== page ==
Friday, August 30, 2013

Tales of Kashmir Walla

Book Review: Anthology/Non-fiction: Of Occupation and Resistance: Writings from Kashmir by Fahad Shah (Edited), Tranquebar/Westland, 264 pp; Rs395 (Paperback)
Fahad Shah, a young journalist from Kashmir has been mainstreaming the Kashmiri people’s voice through an alternative, but very remarkable online magazine —The Kashmir Walla. Like his journalistic works, his first book too sets a new trend of narrative and has potential to diminish the limitless polemics channelised by ‘poet-philosopher to hand choppers’!

The essays of this anthology are handpicked under a clear editorial policy, which is guided with precision and ‘native touch’. The perspective is new and expression exuded by most of the writers of this volume drastically differs from the romantic notion —‘Kashmir is only paradise lost’. But here, one can see the personal and collective angst overturning those beliefs.

Fahad, who stays in Delhi too and has friends here, yet looking at home, makes him feel ‘disconnected’ from rest of India. This still stays a typical status of mass Kashmiris, who struggle for existence rather supremacy and feel vindicated with unrelenting misdeeds from all corners. Fahad’s long introduction of this book and his essay—Kashmir: A Colony of India affirms those unwavering tussle of ‘self and others’ generated out of political follies and adamant stand of opportunists.

Famed novelist and sensible depicter of actual social realities, Siddhartha Gigoo’s Looking Back at the Roots gives balancing touch to the book. His essay marks unending shocks—started with Pandits’ exodus from valley to their turning into a prosperous community, sans cultural affiliations. This is a void hard to fill by ‘artificial get-togethers’ or tempted to live in divisive ghettos, created by confused state machinery.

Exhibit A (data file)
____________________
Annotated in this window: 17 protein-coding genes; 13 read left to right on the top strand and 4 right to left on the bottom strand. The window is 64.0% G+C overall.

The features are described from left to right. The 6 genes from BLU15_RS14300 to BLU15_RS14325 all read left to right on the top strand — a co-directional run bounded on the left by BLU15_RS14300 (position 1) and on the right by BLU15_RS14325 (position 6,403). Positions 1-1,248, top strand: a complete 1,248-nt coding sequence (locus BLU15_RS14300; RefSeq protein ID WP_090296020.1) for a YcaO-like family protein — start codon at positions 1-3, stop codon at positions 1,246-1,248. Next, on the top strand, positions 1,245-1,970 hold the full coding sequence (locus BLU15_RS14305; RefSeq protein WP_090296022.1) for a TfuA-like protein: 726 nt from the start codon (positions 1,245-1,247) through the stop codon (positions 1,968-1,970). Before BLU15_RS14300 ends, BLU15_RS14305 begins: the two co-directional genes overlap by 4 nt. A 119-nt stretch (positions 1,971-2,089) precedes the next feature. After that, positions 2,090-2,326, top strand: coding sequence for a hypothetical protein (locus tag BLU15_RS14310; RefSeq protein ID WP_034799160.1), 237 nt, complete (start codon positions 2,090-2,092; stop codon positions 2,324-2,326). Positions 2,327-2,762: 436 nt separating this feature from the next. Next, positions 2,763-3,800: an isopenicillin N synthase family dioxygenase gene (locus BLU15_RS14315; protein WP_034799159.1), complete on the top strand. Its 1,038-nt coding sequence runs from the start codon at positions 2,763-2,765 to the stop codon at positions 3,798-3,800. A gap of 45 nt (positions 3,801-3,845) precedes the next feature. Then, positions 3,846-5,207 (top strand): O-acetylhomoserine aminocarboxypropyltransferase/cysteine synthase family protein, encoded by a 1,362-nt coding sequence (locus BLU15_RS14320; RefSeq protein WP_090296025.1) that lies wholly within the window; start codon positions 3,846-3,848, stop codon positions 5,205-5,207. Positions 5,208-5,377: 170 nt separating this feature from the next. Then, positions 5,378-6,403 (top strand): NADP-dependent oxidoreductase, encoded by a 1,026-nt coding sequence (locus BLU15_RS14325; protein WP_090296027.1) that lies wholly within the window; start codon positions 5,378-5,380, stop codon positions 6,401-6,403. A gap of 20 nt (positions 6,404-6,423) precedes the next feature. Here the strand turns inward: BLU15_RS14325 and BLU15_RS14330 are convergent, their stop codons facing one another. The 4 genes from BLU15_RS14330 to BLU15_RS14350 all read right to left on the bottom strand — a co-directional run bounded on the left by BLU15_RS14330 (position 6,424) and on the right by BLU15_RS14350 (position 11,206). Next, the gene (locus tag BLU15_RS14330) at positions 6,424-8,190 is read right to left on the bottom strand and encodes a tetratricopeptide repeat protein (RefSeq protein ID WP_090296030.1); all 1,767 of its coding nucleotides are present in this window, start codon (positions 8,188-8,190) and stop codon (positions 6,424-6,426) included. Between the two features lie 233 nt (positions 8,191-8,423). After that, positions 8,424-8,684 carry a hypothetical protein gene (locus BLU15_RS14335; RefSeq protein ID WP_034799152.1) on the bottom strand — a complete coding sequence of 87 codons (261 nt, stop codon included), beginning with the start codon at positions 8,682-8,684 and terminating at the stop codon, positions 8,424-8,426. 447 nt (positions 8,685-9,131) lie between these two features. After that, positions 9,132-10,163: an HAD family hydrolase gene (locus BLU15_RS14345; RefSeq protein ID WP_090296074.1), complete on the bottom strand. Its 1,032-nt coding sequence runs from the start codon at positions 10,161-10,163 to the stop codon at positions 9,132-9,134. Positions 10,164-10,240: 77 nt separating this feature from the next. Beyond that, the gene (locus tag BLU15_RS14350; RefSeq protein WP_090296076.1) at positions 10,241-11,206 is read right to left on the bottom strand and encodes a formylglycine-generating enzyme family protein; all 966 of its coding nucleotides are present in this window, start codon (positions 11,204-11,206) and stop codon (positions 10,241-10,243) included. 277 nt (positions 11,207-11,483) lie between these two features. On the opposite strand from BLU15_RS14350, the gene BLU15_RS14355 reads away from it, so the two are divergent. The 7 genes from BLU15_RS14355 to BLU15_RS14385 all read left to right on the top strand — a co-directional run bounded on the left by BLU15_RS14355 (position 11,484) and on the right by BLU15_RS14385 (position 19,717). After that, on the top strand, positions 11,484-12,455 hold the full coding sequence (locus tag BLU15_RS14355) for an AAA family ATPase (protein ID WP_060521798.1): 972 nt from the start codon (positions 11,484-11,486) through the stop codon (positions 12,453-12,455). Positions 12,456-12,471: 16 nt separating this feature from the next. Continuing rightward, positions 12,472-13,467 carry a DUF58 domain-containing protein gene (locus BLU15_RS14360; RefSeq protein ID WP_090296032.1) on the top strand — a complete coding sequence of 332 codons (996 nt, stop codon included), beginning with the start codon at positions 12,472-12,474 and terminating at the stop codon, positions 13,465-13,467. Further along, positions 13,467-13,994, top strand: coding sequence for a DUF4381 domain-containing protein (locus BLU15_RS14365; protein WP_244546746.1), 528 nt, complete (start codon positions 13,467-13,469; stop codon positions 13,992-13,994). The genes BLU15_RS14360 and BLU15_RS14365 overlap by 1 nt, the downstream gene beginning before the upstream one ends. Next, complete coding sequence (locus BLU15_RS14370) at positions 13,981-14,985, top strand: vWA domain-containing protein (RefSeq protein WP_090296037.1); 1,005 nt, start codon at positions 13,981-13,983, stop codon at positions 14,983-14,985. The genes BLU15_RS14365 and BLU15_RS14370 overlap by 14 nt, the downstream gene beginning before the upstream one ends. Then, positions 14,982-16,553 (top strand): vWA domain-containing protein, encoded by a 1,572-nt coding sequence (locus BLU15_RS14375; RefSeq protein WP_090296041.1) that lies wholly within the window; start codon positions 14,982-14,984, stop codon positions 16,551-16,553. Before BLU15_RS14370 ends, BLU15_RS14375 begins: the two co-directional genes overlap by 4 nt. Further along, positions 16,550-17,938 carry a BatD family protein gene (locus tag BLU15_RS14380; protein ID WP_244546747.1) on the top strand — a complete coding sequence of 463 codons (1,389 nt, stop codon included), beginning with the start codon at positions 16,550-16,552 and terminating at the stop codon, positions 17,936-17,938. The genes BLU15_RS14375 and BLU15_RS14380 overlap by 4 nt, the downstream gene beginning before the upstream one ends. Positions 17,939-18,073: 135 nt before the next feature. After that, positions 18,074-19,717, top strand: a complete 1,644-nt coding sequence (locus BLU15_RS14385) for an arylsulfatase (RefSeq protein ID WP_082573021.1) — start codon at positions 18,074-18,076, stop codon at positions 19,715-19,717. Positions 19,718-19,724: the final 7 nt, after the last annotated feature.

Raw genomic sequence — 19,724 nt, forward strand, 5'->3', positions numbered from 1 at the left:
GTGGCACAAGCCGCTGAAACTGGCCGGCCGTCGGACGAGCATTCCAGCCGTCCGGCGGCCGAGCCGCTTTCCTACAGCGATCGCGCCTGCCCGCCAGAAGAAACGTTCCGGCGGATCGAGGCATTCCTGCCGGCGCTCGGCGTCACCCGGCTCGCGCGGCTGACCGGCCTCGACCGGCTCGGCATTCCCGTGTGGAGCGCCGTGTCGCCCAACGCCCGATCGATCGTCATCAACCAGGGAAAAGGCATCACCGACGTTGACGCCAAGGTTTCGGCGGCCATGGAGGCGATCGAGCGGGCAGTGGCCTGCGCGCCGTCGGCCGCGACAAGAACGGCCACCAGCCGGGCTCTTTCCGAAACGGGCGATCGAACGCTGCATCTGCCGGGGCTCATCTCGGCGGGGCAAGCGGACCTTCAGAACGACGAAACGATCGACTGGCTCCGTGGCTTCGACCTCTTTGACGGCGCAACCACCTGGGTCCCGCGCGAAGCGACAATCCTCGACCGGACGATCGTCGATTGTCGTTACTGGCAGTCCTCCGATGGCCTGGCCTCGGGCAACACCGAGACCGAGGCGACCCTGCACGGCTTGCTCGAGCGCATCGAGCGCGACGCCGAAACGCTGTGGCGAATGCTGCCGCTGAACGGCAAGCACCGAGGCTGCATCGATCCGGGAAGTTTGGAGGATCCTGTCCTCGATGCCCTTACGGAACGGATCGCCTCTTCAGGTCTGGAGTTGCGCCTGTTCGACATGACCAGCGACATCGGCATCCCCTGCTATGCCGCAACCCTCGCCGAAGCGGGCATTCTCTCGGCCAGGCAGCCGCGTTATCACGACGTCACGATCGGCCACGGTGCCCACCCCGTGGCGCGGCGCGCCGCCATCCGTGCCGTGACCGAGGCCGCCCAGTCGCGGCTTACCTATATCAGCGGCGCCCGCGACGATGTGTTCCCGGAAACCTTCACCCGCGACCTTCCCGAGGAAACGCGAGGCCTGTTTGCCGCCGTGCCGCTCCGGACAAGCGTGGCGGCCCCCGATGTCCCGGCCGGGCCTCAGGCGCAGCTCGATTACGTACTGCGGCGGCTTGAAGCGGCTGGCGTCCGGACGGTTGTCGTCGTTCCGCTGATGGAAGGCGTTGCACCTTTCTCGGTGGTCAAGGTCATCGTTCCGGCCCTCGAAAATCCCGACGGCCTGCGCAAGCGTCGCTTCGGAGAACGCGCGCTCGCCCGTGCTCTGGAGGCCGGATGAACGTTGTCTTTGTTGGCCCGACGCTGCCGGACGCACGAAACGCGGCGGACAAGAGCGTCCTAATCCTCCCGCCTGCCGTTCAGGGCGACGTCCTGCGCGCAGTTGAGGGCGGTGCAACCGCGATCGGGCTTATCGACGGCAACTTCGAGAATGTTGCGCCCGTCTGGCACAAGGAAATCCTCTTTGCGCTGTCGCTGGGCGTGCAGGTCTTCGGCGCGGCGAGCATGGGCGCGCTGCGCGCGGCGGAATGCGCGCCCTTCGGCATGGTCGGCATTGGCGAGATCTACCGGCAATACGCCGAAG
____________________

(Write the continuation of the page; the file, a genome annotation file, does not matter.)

Gigoo maintains his own track-record of looking on Kashmir’s socio-cultural outbreak and does not make himself to be like partitions— the way many young Kashmiri writers are doing these days at the risk of making plights’ graver. The sense for inter-community life, which once used to be the strength in Kashmir, witnessed its intense wane in 1980’s and since then continuing with the worldview, which is sectarian in actual and holds no amicable solution.

Gigoo can read the pulse of his community—and also to his neighbours back at home—with whom he is separated physically but not at the cost memory. Here, Kashmir still exists in mind and frame—atleast this is a case with few who have been living in honest memory for over two decades. Those subtleties of memory walks further in Nitasha Kaul’s articulately presented Everything I Cannot Tell You About The Women of Kashmir.

With convincing intellectual puts in recalling an important chapter of history—Mridu Rai traces the advent of nationalism, as well as the ‘discontents’ through essay—Memorialising 13July1931in Kashmir. She presents her views on popular compulsions of convergence& alienation as:
“Beginning in the 19th century, ever since nationalism became the predominant ideological vehicle to counter colonial dominance in India, memory became apotheosized in its culture. Events, people, places, words, memory became symbolized. And memory became history; history, however, mapped out in specific ways.”